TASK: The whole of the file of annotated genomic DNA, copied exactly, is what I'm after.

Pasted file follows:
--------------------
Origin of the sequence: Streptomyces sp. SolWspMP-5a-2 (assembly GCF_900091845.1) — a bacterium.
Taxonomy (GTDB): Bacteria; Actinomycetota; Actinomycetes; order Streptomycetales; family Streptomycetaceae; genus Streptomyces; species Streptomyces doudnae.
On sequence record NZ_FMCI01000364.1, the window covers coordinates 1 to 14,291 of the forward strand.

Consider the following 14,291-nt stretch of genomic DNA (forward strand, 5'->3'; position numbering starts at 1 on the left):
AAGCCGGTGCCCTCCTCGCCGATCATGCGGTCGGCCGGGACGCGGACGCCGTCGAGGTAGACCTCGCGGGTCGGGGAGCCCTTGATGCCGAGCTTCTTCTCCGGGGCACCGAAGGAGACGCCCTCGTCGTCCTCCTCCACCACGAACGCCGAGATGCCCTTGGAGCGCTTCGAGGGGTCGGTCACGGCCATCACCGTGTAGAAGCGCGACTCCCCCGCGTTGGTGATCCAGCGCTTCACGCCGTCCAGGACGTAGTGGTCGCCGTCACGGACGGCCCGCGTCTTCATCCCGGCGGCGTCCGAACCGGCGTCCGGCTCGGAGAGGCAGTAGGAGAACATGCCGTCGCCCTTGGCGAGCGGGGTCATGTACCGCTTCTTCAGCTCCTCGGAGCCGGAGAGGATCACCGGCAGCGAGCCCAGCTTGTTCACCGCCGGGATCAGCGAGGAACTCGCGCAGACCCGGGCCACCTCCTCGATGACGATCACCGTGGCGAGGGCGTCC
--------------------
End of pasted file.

Origin of the sequence: Streptomyces sp. SolWspMP-5a-2 (assembly GCF_900091845.1) — a bacterium.
Taxonomy (GTDB): Bacteria; Actinomycetota; Actinomycetes; order Streptomycetales; family Streptomycetaceae; genus Streptomyces; species Streptomyces doudnae.
On sequence record NZ_FMCI01000364.1, the window covers coordinates 1 to 14,291 of the forward strand.

Consider the following 14,291-nt stretch of genomic DNA (forward strand, 5'->3'; position numbering starts at 1 on the left):
AAGCCGGTGCCCTCCTCGCCGATCATGCGGTCGGCCGGGACGCGGACGCCGTCGAGGTAGACCTCGCGGGTCGGGGAGCCCTTGATGCCGAGCTTCTTCTCCGGGGCACCGAAGGAGACGCCCTCGTCGTCCTCCTCCACCACGAACGCCGAGATGCCCTTGGAGCGCTTCGAGGGGTCGGTCACGGCCATCACCGTGTAGAAGCGCGACTCCCCCGCGTTGGTGATCCAGCGCTTCACGCCGTCCAGGACGTAGTGGTCGCCGTCACGGACGGCCCGCGTCTTCATCCCGGCGGCGTCCGAACCGGCGTCCGGCTCGGAGAGGCAGTAGGAGAACATGCCGTCGCCCTTGGCGAGCGGGGTCATGTACCGCTTCTTCAGCTCCTCGGAGCCGGAGAGGATCACCGGCAGCGAGCCCAGCTTGTTCACCGCCGGGATCAGCGAGGAACTCGCGCAGACCCGGGCCACCTCCTCGATGACGATCACCGTGGCGAGGGCGTCC